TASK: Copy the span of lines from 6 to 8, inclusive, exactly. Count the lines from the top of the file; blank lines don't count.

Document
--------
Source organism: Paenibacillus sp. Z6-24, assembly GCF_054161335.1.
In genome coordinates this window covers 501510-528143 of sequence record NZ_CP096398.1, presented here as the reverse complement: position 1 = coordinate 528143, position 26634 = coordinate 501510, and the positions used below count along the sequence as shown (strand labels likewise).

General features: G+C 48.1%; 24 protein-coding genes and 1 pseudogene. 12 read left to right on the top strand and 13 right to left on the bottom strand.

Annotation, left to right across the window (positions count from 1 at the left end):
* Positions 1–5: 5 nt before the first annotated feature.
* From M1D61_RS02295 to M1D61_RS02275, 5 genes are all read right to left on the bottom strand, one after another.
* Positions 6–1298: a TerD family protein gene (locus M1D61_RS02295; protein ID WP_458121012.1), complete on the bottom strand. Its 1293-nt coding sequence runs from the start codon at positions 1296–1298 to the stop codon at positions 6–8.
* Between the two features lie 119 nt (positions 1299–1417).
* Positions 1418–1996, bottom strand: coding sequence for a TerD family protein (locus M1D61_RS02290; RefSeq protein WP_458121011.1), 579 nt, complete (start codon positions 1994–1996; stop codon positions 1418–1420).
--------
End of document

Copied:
* From M1D61_RS02295 to M1D61_RS02275, 5 genes are all read right to left on the bottom strand, one after another.
* Positions 6–1298: a TerD family protein gene (locus M1D61_RS02295; protein ID WP_458121012.1), complete on the bottom strand. Its 1293-nt coding sequence runs from the start codon at positions 1296–1298 to the stop codon at positions 6–8.
* Between the two features lie 119 nt (positions 1299–1417).